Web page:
17 Jun Damp Walls: what’s the problem?
Damp in the home can result from a variety of different causes.
Sometimes moisture may be absorbed from the ground, condensation may form on cold surfaces or rain may be entering your property via the roof or walls.
It’s vital that you figure out the cause of your damp before you even start to attempt to cure the problem.
Condensation occurs when air that is laden with moisture builds up inside your property. The cause is often over-efficient draught proofing or inadequate ventilation. In order to find out what’s causing a damp patch on a wall you can try the foil test. Simply dry the wall surface with a fan heater then tape some kitchen foil snugly over the affected area. If the surface of the foil is wet after twenty four hours then you have condensation.
Damp patches on walls are usually the result of penetrating damp. This occurs when water from outside gets into the brickwork through cracks and gaps. More often than not, if the patches are clustered around doors and windows then rain is getting in through gaps around the frames. If the damp is beneath the opening, it could be because there is no drip groove below a projecting sill. Any other patches of damp are most likely caused by faults in the brickwork; these include cracked pointing.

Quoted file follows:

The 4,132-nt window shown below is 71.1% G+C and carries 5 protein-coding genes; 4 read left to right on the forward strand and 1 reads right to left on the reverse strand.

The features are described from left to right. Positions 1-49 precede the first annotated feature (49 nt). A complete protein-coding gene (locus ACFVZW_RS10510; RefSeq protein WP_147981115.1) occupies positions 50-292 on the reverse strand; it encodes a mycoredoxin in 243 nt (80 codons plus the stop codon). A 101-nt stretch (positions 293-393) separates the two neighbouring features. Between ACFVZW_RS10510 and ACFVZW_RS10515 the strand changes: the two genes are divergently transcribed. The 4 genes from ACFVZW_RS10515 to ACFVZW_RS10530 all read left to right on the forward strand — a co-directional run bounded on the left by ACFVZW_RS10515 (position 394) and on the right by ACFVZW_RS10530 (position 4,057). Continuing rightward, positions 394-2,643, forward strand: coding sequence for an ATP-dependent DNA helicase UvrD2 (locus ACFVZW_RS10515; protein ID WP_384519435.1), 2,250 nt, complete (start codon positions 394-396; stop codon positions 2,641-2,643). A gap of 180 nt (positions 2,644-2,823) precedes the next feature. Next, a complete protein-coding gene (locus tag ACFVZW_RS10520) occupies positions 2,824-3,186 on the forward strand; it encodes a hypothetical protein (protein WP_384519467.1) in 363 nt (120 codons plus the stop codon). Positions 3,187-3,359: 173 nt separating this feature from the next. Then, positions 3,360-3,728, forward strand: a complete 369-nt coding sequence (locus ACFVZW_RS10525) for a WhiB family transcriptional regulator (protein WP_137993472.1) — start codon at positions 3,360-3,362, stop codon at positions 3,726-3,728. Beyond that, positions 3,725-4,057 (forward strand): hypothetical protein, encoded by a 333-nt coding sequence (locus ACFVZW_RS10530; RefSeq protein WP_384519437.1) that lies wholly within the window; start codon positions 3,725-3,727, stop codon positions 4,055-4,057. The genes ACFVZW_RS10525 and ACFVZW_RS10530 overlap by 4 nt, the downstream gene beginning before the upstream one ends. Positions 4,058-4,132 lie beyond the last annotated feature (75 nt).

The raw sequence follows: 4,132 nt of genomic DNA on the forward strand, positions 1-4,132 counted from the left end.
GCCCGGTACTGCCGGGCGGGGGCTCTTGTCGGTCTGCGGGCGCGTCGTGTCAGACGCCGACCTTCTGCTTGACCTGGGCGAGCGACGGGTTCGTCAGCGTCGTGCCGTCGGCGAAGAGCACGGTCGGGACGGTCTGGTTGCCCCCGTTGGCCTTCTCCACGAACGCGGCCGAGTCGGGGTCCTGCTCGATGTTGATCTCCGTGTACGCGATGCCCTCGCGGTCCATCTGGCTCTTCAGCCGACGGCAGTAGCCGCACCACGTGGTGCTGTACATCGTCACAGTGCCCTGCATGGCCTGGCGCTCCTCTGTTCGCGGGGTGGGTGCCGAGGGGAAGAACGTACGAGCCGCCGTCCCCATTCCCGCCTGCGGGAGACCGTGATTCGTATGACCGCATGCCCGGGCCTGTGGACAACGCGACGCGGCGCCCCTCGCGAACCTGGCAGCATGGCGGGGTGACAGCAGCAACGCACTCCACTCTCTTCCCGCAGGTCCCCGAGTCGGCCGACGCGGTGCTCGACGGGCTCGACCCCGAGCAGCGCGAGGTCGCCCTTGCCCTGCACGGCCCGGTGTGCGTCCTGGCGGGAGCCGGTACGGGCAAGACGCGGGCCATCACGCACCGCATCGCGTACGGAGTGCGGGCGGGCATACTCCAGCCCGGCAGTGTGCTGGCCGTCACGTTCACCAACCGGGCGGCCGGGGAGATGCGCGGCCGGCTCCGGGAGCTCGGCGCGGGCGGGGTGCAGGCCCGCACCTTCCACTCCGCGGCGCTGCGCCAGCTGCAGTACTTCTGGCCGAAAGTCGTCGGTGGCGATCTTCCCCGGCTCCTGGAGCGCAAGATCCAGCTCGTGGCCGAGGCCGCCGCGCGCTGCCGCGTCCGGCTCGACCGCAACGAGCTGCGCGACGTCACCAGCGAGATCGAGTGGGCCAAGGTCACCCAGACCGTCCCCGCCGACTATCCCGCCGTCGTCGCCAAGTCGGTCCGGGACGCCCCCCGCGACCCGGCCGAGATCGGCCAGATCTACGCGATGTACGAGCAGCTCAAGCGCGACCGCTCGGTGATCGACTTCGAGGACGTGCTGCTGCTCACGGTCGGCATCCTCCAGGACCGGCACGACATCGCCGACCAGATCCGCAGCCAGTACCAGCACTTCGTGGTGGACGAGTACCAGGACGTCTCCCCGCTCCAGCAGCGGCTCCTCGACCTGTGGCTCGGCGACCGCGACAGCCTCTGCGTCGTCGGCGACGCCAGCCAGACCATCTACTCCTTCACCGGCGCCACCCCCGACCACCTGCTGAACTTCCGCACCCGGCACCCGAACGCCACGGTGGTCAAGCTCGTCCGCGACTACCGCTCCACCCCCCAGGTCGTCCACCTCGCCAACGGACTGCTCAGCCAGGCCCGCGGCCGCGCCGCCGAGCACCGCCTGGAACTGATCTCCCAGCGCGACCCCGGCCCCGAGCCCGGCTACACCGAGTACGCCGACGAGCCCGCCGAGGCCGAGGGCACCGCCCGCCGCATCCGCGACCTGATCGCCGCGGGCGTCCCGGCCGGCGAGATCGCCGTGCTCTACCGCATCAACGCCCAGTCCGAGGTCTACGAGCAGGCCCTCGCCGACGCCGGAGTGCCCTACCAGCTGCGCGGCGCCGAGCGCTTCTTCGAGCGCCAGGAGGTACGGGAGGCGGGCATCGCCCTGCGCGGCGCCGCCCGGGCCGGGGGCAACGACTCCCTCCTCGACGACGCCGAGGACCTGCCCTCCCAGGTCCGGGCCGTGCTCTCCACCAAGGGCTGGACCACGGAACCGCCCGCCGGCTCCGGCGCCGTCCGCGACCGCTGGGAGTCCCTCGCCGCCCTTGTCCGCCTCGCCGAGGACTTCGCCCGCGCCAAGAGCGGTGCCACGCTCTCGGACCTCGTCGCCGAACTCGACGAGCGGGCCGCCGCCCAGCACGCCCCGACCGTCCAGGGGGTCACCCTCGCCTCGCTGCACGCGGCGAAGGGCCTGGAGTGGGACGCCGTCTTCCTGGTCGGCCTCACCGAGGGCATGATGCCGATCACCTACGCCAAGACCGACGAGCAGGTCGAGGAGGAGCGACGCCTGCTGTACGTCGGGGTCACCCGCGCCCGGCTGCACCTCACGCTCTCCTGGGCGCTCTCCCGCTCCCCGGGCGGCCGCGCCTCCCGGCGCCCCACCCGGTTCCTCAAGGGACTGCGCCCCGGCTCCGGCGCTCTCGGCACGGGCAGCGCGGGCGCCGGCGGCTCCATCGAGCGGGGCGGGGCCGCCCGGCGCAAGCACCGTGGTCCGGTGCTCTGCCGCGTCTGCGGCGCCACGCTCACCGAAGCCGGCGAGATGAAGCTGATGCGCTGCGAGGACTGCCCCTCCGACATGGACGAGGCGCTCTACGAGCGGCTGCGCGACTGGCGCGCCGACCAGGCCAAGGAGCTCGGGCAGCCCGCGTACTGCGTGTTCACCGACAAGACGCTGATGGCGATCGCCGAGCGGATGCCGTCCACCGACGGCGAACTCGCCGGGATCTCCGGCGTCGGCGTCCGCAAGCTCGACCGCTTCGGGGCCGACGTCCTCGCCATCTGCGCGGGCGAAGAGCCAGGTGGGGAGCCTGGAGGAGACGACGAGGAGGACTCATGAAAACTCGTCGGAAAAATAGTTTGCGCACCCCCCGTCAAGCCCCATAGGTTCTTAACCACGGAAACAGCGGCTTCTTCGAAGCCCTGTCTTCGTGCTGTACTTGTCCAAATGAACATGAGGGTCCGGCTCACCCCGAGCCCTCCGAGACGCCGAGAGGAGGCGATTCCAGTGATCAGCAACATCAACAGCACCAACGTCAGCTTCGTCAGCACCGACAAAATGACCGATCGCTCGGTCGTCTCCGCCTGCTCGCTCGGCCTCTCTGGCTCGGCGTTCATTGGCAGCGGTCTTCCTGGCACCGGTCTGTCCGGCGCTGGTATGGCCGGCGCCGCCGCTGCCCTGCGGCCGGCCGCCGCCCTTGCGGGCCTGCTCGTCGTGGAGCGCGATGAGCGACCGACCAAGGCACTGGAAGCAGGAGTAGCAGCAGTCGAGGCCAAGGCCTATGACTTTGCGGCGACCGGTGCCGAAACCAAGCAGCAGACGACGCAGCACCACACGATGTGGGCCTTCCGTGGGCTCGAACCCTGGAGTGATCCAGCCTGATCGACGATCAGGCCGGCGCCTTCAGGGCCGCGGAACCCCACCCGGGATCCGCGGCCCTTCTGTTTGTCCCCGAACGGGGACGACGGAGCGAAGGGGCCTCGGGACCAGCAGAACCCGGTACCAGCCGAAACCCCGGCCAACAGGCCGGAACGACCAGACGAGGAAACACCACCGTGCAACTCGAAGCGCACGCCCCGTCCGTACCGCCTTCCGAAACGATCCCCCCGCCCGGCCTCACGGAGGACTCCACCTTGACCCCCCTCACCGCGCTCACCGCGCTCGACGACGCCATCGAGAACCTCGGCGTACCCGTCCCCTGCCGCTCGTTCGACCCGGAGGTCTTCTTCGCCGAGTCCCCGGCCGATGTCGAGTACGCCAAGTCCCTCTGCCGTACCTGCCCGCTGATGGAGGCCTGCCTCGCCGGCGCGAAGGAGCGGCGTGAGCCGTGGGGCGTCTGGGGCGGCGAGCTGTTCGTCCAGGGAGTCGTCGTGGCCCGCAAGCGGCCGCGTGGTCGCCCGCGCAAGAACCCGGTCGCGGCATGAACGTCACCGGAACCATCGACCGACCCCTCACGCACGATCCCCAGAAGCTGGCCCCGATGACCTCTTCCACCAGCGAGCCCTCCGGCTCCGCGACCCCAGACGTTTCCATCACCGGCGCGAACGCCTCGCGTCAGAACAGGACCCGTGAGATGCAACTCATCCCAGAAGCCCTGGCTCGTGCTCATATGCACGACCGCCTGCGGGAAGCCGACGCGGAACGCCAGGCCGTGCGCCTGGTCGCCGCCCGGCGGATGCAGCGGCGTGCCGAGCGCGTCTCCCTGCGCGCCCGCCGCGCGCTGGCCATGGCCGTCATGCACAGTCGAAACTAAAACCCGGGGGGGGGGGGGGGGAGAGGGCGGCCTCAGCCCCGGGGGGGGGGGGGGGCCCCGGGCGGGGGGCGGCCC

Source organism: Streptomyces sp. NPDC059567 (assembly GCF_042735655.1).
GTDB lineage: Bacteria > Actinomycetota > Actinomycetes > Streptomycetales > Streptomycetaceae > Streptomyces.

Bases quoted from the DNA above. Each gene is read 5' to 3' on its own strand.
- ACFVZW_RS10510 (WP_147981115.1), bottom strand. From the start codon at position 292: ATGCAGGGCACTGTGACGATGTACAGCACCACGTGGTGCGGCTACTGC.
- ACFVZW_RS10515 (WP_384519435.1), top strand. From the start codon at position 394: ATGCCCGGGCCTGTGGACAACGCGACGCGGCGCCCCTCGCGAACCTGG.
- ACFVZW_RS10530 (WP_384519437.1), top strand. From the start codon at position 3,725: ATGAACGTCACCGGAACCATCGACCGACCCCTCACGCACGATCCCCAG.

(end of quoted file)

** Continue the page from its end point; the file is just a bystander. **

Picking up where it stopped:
Damp patches that appear on wall surfaces close to the floor are usually down to rising damp. This occurs most often in masonry walls due to the absence or failure of a damp proof course. However, poor site drainage and bad sub-floor ventilation can also be contributing factors.
Faults in the structure of the roof, including poor flashing, broken or cracked gutters and drainpipes, and damaged or missing tiles, can result in dampness in the home. Most often the damp patches are found on sections of wall that line up with the external pipe work or around the ceiling. Damp patches may also result from leaks in plumbing work contained within the wall or from inadequately sealed bathrooms.